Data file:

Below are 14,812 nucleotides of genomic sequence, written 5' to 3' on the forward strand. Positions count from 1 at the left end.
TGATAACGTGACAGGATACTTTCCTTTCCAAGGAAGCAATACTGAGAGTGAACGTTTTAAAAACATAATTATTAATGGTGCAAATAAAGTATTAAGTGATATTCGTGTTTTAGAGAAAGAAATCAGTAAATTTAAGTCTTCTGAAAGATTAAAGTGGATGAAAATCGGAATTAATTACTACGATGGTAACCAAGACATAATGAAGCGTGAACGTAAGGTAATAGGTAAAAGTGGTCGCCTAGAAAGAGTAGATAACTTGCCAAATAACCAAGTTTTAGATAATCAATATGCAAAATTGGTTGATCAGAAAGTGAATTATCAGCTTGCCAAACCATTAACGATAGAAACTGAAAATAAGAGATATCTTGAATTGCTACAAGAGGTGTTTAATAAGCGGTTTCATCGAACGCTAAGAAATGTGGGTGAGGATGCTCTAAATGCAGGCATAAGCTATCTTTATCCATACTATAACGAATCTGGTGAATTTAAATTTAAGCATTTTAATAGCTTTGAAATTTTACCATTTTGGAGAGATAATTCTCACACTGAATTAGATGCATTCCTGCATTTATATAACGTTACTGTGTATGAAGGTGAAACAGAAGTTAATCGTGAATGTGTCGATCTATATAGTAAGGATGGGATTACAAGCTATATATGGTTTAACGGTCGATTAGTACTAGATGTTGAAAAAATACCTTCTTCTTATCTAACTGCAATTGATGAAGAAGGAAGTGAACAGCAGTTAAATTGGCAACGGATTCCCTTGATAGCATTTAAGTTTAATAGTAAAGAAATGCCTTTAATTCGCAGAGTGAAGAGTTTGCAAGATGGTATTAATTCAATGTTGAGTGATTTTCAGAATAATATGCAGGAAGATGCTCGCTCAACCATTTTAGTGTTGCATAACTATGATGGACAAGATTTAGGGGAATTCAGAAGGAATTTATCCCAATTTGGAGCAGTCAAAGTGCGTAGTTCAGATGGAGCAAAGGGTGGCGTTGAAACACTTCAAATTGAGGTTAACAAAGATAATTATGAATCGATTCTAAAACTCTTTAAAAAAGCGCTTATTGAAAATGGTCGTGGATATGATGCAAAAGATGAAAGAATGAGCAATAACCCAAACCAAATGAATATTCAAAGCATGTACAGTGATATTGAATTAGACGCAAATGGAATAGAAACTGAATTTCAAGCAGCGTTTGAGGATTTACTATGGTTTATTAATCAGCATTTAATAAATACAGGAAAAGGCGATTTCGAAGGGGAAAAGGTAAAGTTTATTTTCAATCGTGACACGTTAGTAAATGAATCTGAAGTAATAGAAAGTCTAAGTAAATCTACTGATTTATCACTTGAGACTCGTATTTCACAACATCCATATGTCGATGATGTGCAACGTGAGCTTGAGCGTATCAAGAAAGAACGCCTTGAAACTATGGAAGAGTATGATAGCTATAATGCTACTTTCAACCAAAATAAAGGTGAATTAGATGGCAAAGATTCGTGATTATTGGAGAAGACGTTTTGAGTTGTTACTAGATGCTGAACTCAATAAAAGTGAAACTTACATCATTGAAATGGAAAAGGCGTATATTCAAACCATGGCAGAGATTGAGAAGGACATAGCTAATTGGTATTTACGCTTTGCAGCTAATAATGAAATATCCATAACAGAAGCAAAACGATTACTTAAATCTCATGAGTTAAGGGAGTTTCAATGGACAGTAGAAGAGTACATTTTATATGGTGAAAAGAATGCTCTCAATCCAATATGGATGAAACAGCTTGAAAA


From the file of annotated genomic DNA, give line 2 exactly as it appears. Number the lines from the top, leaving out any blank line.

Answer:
TGATAACGTGACAGGATACTTTCCTTTCCAAGGAAGCAATACTGAGAGTGAACGTTTTAAAAACATAATTATTAATGGTGCAAATAAAGTATTAAGTGATATTCGTGTTTTAGAGAAAGAAATCAGTAAATTTAAGTCTTCTGAAAGATTAAAGTGGATGAAAATCGGAATTAATTACTACGATGGTAACCAAGACATAATGAAGCGTGAACGTAAGGTAATAGGTAAAAGTGGTCGCCTAGAAAGAGTAGATAACTTGCCAAATAACCAAGTTTTAGATAATCAATATGCAAAATTGGTTGATCAGAAAGTGAATTATCAGCTTGCCAAACCATTAACGATAGAAACTGAAAATAAGAGATATCTTGAATTGCTACAAGAGGTGTTTAATAAGCGGTTTCATCGAACGCTAAGAAATGTGGGTGAGGATGCTCTAAATGCAGGCATAAGCTATCTTTATCCATACTATAACGAATCTGGTGAATTTAAATTTAAGCATTTTAATAGCTTTGAAATTTTACCATTTTGGAGAGATAATTCTCACACTGAATTAGATGCATTCCTGCATTTATATAACGTTACTGTGTATGAAGGTGAAACAGAAGTTAATCGTGAATGTGTCGATCTATATAGTAAGGATGGGATTACAAGCTATATATGGTTTAACGGTCGATTAGTACTAGATGTTGAAAAAATACCTTCTTCTTATCTAACTGCAATTGATGAAGAAGGAAGTGAACAGCAGTTAAATTGGCAACGGATTCCCTTGATAGCATTTAAGTTTAATAGTAAAGAAATGCCTTTAATTCGCAGAGTGAAGAGTTTGCAAGATGGTATTAATTCAATGTTGAGTGATTTTCAGAATAATATGCAGGAAGATGCTCGCTCAACCATTTTAGTGTTGCATAACTATGATGGACAAGATTTAGGGGAATTCAGAAGGAATTTATCCCAATTTGGAGCAGTCAAAGTGCGTAGTTCAGATGGAGCAAAGGGTGGCGTTGAAACACTTCAAATTGAGGTTAACAAAGATAATTATGAATCGATTCTAAAACTCTTTAAAAAAGCGCTTATTGAAAATGGTCGTGGATATGATGCAAAAGATGAAAGAATGAGCAATAACCCAAACCAAATGAATATTCAAAGCATGTACAGTGATATTGAATTAGACGCAAATGGAATAGAAACTGAATTTCAAGCAGCGTTTGAGGATTTACTATGGTTTATTAATCAGCATTTAATAAATACAGGAAAAGGCGATTTCGAAGGGGAAAAGGTAAAGTTTATTTTCAATCGTGACACGTTAGTAAATGAATCTGAAGTAATAGAAAGTCTAAGTAAATCTACTGATTTATCACTTGAGACTCGTATTTCACAACATCCATATGTCGATGATGTGCAACGTGAGCTTGAGCGTATCAAGAAAGAACGCCTTGAAACTATGGAAGAGTATGATAGCTATAATGCTACTTTCAACCAAAATAAAGGTGAATTAGATGGCAAAGATTCGTGATTATTGGAGAAGACGTTTTGAGTTGTTACTAGATGCTGAACTCAATAAAAGTGAAACTTACATCATTGAAATGGAAAAGGCGTATATTCAAACCATGGCAGAGATTGAGAAGGACATAGCTAATTGGTATTTACGCTTTGCAGCTAATAATGAAATATCCATAACAGAAGCAAAACGATTACTTAAATCTCATGAGTTAAGGGAGTTTCAATGGACAGTAGAAGAGTACATTTTATATGGTGAAAAGAATGCTCTCAATCCAATATGGATGAAACAGCTTGAAAA